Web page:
While there are many factors that go into creating a successful, happy relationship, maturity is definitely a big one. If you and your partner are bonafide grownups, you'll be more likely to talk about your feelings, reach compromises, and have each other's backs — all things that may feel impossible if you have
an immature relationship versus a mature relationship.
When there is
immaturity in a relationship, everything can feel like a battle. And even the smallest problems can seem like the end of the world. If a partner is immature, they may be unwilling to be supportive, or struggle to compromise. And if you may be the same way? Then it could be difficult to grow as a successful couple.
But there is good news. If you're both willing to work to mature in your relationship — by listening to each other, compromising, and communicating in
a healthier way — you can have a better partnership. "With maturity, you are able to work through conflict together and not let small things affect your relationship," therapist Kimberly Hershenson, LMSW tells Bustle. "Maturity allows for better communication, as you are not afraid to speak your mind and tackle tough issues."
Here are a few signs it
may be time to up your game, and make more of an effort — together — according to experts .
Your Relationship Feels Very Surface-Level
Take a look at your go-to topics of conversation, and how you tend to interact. "If you don't talk about feelings, the future, or hardships in life, and only keep things light and fun, this is a sign of immaturity," says Hershenson. Of course, that's not to say you guys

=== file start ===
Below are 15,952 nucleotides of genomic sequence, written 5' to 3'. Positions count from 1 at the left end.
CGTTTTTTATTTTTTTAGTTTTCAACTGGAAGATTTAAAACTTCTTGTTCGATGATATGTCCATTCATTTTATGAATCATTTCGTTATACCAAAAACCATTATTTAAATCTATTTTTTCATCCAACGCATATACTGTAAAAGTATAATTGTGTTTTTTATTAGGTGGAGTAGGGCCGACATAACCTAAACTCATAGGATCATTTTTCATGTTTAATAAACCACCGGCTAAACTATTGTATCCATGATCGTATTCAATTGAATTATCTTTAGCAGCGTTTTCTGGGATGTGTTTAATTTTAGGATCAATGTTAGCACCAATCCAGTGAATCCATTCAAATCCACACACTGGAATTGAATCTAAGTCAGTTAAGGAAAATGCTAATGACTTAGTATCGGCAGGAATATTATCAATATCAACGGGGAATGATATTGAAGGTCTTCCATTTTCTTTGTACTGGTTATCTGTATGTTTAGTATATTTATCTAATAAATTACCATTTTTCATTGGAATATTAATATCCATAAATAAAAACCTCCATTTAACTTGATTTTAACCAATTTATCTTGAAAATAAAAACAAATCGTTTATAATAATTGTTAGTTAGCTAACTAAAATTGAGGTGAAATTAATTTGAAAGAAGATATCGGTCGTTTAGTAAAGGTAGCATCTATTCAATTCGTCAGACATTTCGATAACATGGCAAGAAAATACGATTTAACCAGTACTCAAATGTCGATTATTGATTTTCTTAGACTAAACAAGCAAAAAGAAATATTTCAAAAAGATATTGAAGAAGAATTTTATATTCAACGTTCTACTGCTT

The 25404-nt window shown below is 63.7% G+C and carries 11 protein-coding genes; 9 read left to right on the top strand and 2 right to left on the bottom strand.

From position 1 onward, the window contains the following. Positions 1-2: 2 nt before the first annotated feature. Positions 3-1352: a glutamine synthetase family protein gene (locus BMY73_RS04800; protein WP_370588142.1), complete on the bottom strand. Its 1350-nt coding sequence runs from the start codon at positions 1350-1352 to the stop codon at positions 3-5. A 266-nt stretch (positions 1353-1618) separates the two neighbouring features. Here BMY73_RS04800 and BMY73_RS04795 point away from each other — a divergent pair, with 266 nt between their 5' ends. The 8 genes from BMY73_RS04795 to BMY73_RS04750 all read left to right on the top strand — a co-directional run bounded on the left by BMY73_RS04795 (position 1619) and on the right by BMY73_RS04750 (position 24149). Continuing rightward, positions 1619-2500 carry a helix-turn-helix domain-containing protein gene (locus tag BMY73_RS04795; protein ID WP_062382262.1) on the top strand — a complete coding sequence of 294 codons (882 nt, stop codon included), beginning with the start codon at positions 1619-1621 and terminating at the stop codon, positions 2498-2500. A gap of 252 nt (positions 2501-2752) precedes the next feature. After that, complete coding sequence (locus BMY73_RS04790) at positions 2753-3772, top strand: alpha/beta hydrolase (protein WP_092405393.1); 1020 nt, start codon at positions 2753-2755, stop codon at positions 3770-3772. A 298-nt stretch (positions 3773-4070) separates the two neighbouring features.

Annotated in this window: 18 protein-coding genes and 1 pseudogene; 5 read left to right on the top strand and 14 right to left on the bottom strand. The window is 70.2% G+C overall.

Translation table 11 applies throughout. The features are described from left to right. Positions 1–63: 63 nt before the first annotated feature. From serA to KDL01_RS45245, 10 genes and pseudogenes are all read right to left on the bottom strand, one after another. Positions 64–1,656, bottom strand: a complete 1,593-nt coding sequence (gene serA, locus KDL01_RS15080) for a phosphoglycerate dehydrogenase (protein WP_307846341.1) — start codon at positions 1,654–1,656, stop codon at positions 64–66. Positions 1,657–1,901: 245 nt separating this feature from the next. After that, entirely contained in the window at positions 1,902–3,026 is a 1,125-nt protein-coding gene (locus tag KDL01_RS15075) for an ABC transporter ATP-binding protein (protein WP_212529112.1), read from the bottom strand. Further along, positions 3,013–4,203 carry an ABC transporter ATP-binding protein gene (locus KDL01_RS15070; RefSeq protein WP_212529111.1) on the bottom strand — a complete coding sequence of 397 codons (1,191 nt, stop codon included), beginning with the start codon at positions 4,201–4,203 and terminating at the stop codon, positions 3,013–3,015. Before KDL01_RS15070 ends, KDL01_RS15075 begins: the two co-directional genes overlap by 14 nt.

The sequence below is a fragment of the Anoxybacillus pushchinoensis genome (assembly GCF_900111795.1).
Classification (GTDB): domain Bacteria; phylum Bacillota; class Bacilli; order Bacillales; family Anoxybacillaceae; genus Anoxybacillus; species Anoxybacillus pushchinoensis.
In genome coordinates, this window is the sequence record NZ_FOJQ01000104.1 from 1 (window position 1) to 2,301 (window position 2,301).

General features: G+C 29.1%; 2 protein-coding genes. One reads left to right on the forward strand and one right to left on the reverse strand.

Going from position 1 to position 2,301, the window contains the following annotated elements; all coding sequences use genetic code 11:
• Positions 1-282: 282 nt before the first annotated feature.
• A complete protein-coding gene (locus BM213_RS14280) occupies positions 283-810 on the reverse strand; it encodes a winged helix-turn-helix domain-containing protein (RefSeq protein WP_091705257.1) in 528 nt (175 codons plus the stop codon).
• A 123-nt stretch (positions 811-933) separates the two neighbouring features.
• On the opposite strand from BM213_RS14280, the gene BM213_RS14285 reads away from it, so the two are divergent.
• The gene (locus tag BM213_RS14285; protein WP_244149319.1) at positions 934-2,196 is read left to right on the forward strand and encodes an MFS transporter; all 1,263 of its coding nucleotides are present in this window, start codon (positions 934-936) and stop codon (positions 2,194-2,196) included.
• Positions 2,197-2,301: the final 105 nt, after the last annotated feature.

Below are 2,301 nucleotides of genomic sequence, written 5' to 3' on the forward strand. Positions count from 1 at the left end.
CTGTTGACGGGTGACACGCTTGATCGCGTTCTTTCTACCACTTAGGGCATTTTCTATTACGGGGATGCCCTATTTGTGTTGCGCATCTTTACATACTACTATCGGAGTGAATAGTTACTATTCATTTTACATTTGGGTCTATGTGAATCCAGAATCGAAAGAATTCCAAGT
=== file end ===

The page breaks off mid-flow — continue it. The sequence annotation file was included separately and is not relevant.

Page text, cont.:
can't talk about light and fun things. But take a second to evaluate if those are the only conversations you are having.
You Tell Your Parents About Every Fight
It's certainly OK to vent to your parents, or turn to a friend when you're having a problem with your partner. But calling your mom every time something goes wrong is not
exactly how couples act in mature, healthy relationships.
"If you are telling personal details about your relationship to your parents and going to them for advice, instead of speaking to each other, this is a sign of immaturity," Hershenson says. They can't fight your battles for you, so it's important to learn how to trust yourself. And to sort things out with your partner instead.
You Compete With Each Other
A relationship is a team effort, so it should never feel like you're competing with your partner. Or worse — keeping score. As Hershenson says, it's a sign of immaturity if you're "keeping tabs on who pays more for things and who does more in the home."
To have a true partnership, you should both be committed to sharing your time and money. And it should feel like you're both contributing to the relationship equally, without feeling like you're forcing each other.
While people might think it's cute that you two never fight, it's not
a great sign. "Generally this dynamic exists because you are infatuated with each other, and are on an emotional high," counselor Monte Drenner tells Bustle. "Mature relationships have real issues that need to be addressed, and most likely there will be a difference of opinion on how to address it. The conflict that stems from resolving the issue in a healthy manner in a mature relationship makes the relationship even more mature."
Neither Of You Like To Compromise